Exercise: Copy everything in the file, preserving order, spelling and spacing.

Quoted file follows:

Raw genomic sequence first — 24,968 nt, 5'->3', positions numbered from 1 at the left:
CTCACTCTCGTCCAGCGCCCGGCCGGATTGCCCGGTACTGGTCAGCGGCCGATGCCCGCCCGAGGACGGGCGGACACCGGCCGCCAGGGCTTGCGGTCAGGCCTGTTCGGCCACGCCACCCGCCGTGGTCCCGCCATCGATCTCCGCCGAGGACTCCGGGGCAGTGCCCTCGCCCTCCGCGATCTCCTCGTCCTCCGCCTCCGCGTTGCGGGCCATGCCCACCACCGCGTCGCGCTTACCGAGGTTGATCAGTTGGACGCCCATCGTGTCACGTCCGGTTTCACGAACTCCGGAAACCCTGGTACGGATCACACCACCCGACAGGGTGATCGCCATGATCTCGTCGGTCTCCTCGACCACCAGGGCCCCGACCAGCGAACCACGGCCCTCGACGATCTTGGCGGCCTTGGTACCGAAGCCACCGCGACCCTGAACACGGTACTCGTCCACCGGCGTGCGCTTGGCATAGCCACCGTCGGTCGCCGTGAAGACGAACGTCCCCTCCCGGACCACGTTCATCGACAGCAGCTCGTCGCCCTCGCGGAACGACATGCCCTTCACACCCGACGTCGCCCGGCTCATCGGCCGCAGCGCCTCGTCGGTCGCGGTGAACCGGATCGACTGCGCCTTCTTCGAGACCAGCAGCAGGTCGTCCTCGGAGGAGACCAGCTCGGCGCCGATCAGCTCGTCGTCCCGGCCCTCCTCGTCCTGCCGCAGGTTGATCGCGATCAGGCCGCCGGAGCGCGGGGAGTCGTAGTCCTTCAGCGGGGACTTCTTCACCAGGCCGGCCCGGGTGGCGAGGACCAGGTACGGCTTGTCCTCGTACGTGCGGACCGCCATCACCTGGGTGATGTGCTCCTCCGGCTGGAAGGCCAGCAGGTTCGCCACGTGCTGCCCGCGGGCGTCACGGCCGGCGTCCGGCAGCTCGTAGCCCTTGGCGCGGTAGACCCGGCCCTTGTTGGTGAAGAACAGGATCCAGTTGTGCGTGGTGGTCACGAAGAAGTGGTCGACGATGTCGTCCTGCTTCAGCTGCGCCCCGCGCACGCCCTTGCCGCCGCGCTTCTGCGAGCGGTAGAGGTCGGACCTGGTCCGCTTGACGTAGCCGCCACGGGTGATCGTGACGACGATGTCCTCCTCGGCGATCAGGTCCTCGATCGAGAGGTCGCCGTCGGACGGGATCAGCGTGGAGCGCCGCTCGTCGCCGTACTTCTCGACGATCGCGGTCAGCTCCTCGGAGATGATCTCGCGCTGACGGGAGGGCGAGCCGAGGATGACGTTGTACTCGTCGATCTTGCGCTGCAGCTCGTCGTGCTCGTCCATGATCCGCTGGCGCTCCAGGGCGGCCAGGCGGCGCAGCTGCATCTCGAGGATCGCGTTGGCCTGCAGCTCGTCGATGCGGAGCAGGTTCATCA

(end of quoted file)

Raw genomic sequence first — 24,968 nt, 5'->3', positions numbered from 1 at the left:
CTCACTCTCGTCCAGCGCCCGGCCGGATTGCCCGGTACTGGTCAGCGGCCGATGCCCGCCCGAGGACGGGCGGACACCGGCCGCCAGGGCTTGCGGTCAGGCCTGTTCGGCCACGCCACCCGCCGTGGTCCCGCCATCGATCTCCGCCGAGGACTCCGGGGCAGTGCCCTCGCCCTCCGCGATCTCCTCGTCCTCCGCCTCCGCGTTGCGGGCCATGCCCACCACCGCGTCGCGCTTACCGAGGTTGATCAGTTGGACGCCCATCGTGTCACGTCCGGTTTCACGAACTCCGGAAACCCTGGTACGGATCACACCACCCGACAGGGTGATCGCCATGATCTCGTCGGTCTCCTCGACCACCAGGGCCCCGACCAGCGAACCACGGCCCTCGACGATCTTGGCGGCCTTGGTACCGAAGCCACCGCGACCCTGAACACGGTACTCGTCCACCGGCGTGCGCTTGGCATAGCCACCGTCGGTCGCCGTGAAGACGAACGTCCCCTCCCGGACCACGTTCATCGACAGCAGCTCGTCGCCCTCGCGGAACGACATGCCCTTCACACCCGACGTCGCCCGGCTCATCGGCCGCAGCGCCTCGTCGGTCGCGGTGAACCGGATCGACTGCGCCTTCTTCGAGACCAGCAGCAGGTCGTCCTCGGAGGAGACCAGCTCGGCGCCGATCAGCTCGTCGTCCCGGCCCTCCTCGTCCTGCCGCAGGTTGATCGCGATCAGGCCGCCGGAGCGCGGGGAGTCGTAGTCCTTCAGCGGGGACTTCTTCACCAGGCCGGCCCGGGTGGCGAGGACCAGGTACGGCTTGTCCTCGTACGTGCGGACCGCCATCACCTGGGTGATGTGCTCCTCCGGCTGGAAGGCCAGCAGGTTCGCCACGTGCTGCCCGCGGGCGTCACGGCCGGCGTCCGGCAGCTCGTAGCCCTTGGCGCGGTAGACCCGGCCCTTGTTGGTGAAGAACAGGATCCAGTTGTGCGTGGTGGTCACGAAGAAGTGGTCGACGATGTCGTCCTGCTTCAGCTGCGCCCCGCGCACGCCCTTGCCGCCGCGCTTCTGCGAGCGGTAGAGGTCGGACCTGGTCCGCTTGACGTAGCCGCCACGGGTGATCGTGACGACGATGTCCTCCTCGGCGATCAGGTCCTCGATCGAGAGGTCGCCGTCGGACGGGATCAGCGTGGAGCGCCGCTCGTCGCCGTACTTCTCGACGATCGCGGTCAGCTCCTCGGAGATGATCTCGCGCTGACGGGAGGGCGAGCCGAGGATGACGTTGTACTCGTCGATCTTGCGCTGCAGCTCGTCGTGCTCGTCCATGATCCGCTGGCGCTCCAGGGCGGCCAGGCGGCGCAGCTGCATCTCGAGGATCGCGTTGGCCTGCAGCTCGTCGATGCGGAGCAGGTTCATCA